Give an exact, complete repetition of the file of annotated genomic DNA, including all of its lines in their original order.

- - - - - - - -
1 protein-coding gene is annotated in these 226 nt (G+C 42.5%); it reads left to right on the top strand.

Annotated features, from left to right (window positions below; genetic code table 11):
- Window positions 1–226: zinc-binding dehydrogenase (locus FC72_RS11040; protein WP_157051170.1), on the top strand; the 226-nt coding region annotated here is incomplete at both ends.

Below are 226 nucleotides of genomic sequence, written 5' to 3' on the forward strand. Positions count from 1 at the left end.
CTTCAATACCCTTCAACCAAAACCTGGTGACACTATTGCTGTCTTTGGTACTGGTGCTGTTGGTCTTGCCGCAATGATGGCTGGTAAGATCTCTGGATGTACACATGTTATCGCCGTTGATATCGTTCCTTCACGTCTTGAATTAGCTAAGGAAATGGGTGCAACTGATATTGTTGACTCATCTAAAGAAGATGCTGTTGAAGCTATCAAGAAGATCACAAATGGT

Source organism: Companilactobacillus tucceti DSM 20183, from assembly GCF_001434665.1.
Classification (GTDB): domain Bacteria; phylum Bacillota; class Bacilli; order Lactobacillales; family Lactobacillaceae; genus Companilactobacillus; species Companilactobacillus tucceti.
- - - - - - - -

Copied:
1 protein-coding gene is annotated in these 226 nt (G+C 42.5%); it reads left to right on the top strand.

Annotated features, from left to right (window positions below; genetic code table 11):
- Window positions 1–226: zinc-binding dehydrogenase (locus FC72_RS11040; protein WP_157051170.1), on the top strand; the 226-nt coding region annotated here is incomplete at both ends.

Below are 226 nucleotides of genomic sequence, written 5' to 3' on the forward strand. Positions count from 1 at the left end.
CTTCAATACCCTTCAACCAAAACCTGGTGACACTATTGCTGTCTTTGGTACTGGTGCTGTTGGTCTTGCCGCAATGATGGCTGGTAAGATCTCTGGATGTACACATGTTATCGCCGTTGATATCGTTCCTTCACGTCTTGAATTAGCTAAGGAAATGGGTGCAACTGATATTGTTGACTCATCTAAAGAAGATGCTGTTGAAGCTATCAAGAAGATCACAAATGGT

Source organism: Companilactobacillus tucceti DSM 20183, from assembly GCF_001434665.1.
Classification (GTDB): domain Bacteria; phylum Bacillota; class Bacilli; order Lactobacillales; family Lactobacillaceae; genus Companilactobacillus; species Companilactobacillus tucceti.